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Johar S.,Defense Institute of Psychological Research
International Journal of Speech Technology | Year: 2014

This research explores the various indicators for non-verbal cues of speech and provides a method of building a paralinguistic profile of these speech characteristics which determines the emotional state of the speaker. Since a major part of human communication consists of vocalization, a robust approach that is capable of classifying and segmenting an audio stream into silent and voiced regions and developing a paralinguistic profile for the same is presented. The data consisting of disruptions is first segmented into frames and this data is analyzed by exploiting short term acoustic features, temporal characteristics of speech and measures of verbal productivity. A matrix is finally developed relating the paralinguistic properties of average pitch, energy, rate of speech, silence duration and loudness to their respective context. Happy and confident states possessed high values of energy and rate of speech and less silence duration whereas tense and sad states showed low values of energy and speech rate and high periods of silence. Paralanguage was found to be an important cue to decipher the implicit meaning in a speech sample. © 2014 Springer Science+Business Media New York. Source


Dutta T.,Campus Management | Mandal M.K.,Defense Institute of Psychological Research | Kumar S.,Birla Institute of Technology
Bias in Human Behavior | Year: 2012

One of the major goals of side bias is to understand the relationship between the functioning of the brain and a person's behavior. Often at times it becomes difficult or unethical to directly study the nervous system during a behavior and therefore indirect methods are used instead. This book has many facets, many explanations, many techniques and many unanswered questions and scope for future research. This book intends to address each of these issues so that a comprehensive reading of the subject matter is made available to academicians, researchers, and other interested in this issue. © 2012 by Nova Science Publishers, Inc. All rights reserved. Source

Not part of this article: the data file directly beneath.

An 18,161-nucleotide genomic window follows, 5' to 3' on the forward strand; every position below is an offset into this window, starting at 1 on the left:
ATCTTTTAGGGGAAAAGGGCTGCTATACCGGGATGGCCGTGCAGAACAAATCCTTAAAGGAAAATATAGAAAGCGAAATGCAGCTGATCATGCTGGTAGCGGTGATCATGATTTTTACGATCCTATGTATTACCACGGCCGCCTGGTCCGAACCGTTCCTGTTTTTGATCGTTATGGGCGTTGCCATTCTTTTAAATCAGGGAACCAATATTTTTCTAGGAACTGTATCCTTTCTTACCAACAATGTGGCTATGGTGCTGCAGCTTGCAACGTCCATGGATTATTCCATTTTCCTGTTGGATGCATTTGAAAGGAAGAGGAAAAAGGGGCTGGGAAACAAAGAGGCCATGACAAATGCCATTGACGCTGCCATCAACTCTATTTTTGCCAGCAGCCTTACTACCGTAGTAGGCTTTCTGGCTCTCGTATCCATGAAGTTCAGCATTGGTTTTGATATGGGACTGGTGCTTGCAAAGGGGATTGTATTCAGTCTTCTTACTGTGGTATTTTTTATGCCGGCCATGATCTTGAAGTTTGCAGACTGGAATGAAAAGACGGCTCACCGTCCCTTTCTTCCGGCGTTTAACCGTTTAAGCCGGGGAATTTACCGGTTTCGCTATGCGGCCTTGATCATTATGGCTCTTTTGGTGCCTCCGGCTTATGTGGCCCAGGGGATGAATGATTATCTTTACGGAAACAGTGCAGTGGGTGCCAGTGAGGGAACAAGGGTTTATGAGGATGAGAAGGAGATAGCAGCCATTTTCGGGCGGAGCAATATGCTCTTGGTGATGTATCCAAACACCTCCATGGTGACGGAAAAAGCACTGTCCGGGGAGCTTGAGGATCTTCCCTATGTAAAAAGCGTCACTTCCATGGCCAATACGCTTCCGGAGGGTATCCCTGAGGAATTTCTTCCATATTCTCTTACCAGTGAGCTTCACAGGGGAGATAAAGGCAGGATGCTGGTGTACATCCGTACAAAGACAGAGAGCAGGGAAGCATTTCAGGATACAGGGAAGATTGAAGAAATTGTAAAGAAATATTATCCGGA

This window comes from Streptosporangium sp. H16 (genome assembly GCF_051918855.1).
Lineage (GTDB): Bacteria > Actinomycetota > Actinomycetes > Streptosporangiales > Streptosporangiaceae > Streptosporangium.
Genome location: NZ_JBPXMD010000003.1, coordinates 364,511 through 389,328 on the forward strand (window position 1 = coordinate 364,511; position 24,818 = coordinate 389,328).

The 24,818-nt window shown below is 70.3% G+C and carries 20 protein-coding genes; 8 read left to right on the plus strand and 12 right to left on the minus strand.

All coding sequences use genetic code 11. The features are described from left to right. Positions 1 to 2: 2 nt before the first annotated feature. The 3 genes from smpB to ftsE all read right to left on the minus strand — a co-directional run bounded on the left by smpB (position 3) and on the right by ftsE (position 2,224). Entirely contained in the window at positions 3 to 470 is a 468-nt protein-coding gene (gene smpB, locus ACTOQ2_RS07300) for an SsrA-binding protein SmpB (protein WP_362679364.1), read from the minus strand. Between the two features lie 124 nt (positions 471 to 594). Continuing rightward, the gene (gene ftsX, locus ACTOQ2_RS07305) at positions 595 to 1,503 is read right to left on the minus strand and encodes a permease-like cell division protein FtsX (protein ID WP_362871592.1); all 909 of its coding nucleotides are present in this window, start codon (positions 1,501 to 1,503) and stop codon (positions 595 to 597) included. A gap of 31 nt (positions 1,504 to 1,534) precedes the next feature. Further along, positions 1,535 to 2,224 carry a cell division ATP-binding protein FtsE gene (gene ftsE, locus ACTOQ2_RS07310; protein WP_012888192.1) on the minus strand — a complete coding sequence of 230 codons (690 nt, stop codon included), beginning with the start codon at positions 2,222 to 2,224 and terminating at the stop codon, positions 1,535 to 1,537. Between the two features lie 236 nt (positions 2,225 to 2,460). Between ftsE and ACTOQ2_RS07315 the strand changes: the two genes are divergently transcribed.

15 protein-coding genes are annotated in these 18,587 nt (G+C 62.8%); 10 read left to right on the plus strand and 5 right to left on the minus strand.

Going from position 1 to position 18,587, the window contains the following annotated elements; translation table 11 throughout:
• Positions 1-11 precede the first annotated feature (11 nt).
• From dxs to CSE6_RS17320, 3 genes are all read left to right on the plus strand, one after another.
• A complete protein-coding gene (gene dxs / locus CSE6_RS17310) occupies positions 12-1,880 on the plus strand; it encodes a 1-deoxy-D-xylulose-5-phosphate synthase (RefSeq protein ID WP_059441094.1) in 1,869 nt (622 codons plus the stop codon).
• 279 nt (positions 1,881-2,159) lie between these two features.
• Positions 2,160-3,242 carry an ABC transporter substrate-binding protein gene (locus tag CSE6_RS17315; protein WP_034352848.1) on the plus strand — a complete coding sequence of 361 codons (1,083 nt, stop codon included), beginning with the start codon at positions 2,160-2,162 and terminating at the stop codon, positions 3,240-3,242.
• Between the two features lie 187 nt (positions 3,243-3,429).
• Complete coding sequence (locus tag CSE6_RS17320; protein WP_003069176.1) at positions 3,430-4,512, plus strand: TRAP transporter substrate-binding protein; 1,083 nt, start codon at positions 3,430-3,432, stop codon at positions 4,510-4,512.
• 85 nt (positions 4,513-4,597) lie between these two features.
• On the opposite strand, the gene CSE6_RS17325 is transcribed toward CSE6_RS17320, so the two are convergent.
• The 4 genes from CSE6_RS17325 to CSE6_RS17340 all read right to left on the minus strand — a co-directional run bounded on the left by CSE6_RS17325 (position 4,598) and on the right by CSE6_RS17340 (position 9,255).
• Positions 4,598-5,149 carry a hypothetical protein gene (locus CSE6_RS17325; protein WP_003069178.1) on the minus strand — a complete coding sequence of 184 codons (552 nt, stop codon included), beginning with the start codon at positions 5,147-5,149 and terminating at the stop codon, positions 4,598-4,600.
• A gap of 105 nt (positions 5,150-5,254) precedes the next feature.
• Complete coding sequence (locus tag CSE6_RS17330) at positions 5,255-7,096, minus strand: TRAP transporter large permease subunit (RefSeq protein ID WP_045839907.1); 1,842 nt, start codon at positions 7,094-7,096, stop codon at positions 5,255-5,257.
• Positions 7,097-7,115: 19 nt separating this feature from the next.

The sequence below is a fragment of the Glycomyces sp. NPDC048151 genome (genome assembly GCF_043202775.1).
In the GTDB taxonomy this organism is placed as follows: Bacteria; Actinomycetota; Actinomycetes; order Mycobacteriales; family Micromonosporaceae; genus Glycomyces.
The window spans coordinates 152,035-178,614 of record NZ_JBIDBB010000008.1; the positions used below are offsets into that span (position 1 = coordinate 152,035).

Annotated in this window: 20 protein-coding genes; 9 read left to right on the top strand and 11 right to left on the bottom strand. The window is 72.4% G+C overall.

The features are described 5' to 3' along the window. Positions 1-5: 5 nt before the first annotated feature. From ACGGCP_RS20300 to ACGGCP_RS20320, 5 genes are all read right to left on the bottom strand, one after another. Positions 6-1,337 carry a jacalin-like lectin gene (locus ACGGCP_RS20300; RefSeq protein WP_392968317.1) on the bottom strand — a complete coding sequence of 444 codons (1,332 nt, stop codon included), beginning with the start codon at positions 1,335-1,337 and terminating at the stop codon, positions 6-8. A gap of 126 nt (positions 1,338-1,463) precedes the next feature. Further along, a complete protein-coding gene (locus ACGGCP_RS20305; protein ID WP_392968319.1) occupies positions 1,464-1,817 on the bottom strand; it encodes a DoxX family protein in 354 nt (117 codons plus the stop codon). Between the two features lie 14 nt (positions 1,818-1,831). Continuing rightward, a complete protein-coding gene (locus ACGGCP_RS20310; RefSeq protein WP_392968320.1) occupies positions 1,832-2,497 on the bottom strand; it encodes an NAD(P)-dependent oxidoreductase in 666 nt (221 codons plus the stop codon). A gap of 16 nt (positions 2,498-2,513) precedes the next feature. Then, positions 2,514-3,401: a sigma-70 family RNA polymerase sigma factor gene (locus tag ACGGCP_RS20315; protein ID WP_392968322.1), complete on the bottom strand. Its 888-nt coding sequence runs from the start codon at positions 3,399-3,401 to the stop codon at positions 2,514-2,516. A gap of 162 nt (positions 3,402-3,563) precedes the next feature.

Paul F.U.J.,Defense Institute of Psychological Research | Mandal M.K.,Defense Institute of Psychological Research | Ramachandran K.,Defense Institute of Psychological Research
Environment and Behavior | Year: 2010

The article discusses a study that focused on interpersonal needs and investigated whether interpersonal behavior of Antarctic personnel deteriorated after the halfway point of prolonged isolation and confinement. Twenty-three personnel who resided in Antarctica for 14 months served as participants. The mean age of participants was 39 years (SD = 8.7 years). This study uses the FIRO-B questionnaire that assessed the dimensions of interpersonal behavior. The findings indicate a greater need to associate with other personnel but with less intimacy. Inversely, personnel want others to establish close relationships with them but with a low level of interaction. Besides, the overall interpersonal behavior (the mean score of six scales of FIRO-B) reveals a significant improvement in the first versus the second half of a prolonged isolated and confined environment. © 2010 SAGE Publications. Source

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